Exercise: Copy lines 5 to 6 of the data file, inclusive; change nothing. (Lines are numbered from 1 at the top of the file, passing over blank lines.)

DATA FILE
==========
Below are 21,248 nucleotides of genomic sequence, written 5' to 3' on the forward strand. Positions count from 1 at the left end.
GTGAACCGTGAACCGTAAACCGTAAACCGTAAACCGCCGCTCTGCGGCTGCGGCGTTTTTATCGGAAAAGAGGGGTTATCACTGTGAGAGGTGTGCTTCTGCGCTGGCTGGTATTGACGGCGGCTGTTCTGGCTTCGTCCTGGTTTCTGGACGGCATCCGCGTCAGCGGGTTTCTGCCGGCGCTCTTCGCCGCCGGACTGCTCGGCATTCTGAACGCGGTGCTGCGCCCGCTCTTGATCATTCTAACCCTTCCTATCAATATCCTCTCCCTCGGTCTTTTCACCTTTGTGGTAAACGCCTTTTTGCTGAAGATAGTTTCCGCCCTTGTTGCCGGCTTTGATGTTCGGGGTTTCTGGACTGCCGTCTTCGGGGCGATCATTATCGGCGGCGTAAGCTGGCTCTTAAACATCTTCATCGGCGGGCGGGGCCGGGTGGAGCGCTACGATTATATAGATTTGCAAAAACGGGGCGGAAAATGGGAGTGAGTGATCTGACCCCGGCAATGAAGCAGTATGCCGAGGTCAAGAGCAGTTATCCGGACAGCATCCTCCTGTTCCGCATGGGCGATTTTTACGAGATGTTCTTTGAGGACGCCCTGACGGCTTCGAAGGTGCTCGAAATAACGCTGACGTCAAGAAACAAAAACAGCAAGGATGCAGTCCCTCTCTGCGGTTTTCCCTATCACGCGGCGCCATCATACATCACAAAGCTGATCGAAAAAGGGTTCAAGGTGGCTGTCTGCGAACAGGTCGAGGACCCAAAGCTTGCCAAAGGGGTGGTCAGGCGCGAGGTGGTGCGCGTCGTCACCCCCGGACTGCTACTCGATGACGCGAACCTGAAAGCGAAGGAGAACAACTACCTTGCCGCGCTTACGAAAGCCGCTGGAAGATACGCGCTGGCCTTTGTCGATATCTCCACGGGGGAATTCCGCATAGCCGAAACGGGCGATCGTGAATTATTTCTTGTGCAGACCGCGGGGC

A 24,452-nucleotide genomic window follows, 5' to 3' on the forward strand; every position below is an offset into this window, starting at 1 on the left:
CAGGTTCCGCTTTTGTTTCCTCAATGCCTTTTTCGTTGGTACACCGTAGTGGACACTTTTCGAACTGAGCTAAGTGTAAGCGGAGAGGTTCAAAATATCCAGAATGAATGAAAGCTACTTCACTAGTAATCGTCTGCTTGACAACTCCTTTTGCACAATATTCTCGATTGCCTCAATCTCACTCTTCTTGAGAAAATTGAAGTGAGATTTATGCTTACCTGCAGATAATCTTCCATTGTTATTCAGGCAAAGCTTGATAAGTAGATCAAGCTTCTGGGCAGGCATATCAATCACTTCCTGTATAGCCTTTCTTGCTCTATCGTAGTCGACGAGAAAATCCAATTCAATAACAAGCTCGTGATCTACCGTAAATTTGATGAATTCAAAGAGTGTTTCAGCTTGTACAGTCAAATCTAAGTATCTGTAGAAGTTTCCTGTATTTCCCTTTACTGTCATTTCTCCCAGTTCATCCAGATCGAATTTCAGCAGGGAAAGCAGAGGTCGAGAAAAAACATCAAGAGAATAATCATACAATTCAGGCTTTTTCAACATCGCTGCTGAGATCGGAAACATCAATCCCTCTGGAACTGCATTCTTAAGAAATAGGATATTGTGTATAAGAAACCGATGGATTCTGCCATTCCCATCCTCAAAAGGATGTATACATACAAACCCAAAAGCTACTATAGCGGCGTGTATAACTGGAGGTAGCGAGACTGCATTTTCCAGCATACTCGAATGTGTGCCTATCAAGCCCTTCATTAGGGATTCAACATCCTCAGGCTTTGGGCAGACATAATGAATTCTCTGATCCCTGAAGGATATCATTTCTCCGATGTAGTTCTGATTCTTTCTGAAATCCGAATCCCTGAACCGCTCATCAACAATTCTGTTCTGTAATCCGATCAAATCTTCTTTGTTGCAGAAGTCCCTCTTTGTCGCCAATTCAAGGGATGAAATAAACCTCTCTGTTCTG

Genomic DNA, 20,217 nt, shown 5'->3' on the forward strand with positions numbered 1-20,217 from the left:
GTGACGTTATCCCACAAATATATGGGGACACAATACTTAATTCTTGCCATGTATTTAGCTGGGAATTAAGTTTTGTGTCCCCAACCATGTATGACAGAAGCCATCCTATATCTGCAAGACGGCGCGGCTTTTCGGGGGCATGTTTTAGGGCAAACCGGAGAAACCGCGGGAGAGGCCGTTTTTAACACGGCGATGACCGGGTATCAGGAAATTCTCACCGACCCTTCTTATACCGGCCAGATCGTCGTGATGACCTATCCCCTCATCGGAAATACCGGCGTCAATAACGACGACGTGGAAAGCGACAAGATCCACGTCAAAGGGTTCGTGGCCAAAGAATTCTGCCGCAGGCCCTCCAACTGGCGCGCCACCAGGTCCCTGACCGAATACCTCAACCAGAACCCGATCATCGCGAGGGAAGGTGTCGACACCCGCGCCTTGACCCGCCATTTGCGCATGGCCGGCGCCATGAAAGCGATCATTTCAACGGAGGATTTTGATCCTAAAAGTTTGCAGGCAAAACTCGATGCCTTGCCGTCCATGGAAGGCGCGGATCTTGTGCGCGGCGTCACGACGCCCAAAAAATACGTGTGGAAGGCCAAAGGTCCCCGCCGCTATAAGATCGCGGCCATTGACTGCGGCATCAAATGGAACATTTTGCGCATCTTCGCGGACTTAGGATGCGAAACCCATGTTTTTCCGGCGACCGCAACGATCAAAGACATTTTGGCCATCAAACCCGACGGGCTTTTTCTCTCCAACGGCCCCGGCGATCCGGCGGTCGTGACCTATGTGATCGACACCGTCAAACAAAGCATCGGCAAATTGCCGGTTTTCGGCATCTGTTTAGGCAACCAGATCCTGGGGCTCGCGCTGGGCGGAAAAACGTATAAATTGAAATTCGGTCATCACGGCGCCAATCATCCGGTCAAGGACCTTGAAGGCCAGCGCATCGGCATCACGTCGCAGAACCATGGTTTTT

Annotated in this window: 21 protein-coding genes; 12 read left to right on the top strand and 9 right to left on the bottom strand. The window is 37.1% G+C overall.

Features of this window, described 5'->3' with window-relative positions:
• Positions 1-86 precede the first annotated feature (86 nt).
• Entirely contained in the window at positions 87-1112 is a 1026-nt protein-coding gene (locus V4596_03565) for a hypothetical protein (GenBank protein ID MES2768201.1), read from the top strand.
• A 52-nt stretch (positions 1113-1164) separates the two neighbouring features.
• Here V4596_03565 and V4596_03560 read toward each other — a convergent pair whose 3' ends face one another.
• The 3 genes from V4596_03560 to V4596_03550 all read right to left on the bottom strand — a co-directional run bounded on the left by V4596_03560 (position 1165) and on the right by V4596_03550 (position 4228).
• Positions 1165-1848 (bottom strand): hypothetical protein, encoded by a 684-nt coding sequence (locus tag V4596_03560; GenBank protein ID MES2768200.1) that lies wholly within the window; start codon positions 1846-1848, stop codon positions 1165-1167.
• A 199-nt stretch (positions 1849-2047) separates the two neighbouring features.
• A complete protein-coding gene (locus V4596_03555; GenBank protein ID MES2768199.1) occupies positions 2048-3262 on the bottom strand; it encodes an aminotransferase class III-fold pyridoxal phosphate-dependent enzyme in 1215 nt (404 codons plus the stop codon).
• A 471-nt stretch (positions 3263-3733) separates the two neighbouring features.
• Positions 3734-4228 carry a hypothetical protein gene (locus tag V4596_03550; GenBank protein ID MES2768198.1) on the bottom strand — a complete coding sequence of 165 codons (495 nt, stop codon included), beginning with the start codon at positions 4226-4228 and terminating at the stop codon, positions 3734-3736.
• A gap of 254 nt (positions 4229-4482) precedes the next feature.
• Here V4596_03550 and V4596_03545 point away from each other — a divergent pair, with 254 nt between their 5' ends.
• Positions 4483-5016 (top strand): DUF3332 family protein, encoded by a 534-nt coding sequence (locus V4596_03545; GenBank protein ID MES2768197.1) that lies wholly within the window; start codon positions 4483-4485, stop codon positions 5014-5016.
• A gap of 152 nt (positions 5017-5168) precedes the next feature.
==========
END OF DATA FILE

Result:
Genomic DNA, 20,217 nt, shown 5'->3' on the forward strand with positions numbered 1-20,217 from the left:
GTGACGTTATCCCACAAATATATGGGGACACAATACTTAATTCTTGCCATGTATTTAGCTGGGAATTAAGTTTTGTGTCCCCAACCATGTATGACAGAAGCCATCCTATATCTGCAAGACGGCGCGGCTTTTCGGGGGCATGTTTTAGGGCAAACCGGAGAAACCGCGGGAGAGGCCGTTTTTAACACGGCGATGACCGGGTATCAGGAAATTCTCACCGACCCTTCTTATACCGGCCAGATCGTCGTGATGACCTATCCCCTCATCGGAAATACCGGCGTCAATAACGACGACGTGGAAAGCGACAAGATCCACGTCAAAGGGTTCGTGGCCAAAGAATTCTGCCGCAGGCCCTCCAACTGGCGCGCCACCAGGTCCCTGACCGAATACCTCAACCAGAACCCGATCATCGCGAGGGAAGGTGTCGACACCCGCGCCTTGACCCGCCATTTGCGCATGGCCGGCGCCATGAAAGCGATCATTTCAACGGAGGATTTTGATCCTAAAAGTTTGCAGGCAAAACTCGATGCCTTGCCGTCCATGGAAGGCGCGGATCTTGTGCGCGGCGTCACGACGCCCAAAAAATACGTGTGGAAGGCCAAAGGTCCCCGCCGCTATAAGATCGCGGCCATTGACTGCGGCATCAAATGGAACATTTTGCGCATCTTCGCGGACTTAGGATGCGAAACCCATGTTTTTCCGGCGACCGCAACGATCAAAGACATTTTGGCCATCAAACCCGACGGGCTTTTTCTCTCCAACGGCCCCGGCGATCCGGCGGTCGTGACCTATGTGATCGACACCGTCAAACAAAGCATCGGCAAATTGCCGGTTTTCGGCATCTGTTTAGGCAACCAGATCCTGGGGCTCGCGCTGGGCGGAAAAACGTATAAATTGAAATTCGGTCATCACGGCGCCAATCATCCGGTCAAGGACCTTGAAGGCCAGCGCATCGGCATCACGTCGCAGAACCATGGTTTTT